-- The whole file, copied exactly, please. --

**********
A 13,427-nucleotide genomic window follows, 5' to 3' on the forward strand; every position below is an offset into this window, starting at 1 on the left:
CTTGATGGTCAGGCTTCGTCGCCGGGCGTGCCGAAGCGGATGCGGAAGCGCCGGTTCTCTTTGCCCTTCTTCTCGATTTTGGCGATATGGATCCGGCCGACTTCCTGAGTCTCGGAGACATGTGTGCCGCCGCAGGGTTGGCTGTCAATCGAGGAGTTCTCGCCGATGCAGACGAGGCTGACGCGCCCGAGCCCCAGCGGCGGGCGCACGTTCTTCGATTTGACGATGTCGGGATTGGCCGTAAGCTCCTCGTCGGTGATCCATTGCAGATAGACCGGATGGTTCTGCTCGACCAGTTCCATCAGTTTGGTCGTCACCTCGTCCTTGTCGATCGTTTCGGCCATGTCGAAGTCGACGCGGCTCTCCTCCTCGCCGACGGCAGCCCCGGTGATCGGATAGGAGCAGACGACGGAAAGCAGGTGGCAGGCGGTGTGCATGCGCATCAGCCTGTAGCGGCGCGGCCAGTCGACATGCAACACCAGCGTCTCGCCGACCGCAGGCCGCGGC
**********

A 13,427-nucleotide genomic window follows, 5' to 3' on the forward strand; every position below is an offset into this window, starting at 1 on the left:
CTTGATGGTCAGGCTTCGTCGCCGGGCGTGCCGAAGCGGATGCGGAAGCGCCGGTTCTCTTTGCCCTTCTTCTCGATTTTGGCGATATGGATCCGGCCGACTTCCTGAGTCTCGGAGACATGTGTGCCGCCGCAGGGTTGGCTGTCAATCGAGGAGTTCTCGCCGATGCAGACGAGGCTGACGCGCCCGAGCCCCAGCGGCGGGCGCACGTTCTTCGATTTGACGATGTCGGGATTGGCCGTAAGCTCCTCGTCGGTGATCCATTGCAGATAGACCGGATGGTTCTGCTCGACCAGTTCCATCAGTTTGGTCGTCACCTCGTCCTTGTCGATCGTTTCGGCCATGTCGAAGTCGACGCGGCTCTCCTCCTCGCCGACGGCAGCCCCGGTGATCGGATAGGAGCAGACGACGGAAAGCAGGTGGCAGGCGGTGTGCATGCGCATCAGCCTGTAGCGGCGCGGCCAGTCGACATGCAACACCAGCGTCTCGCCGACCGCAGGCCGCGGC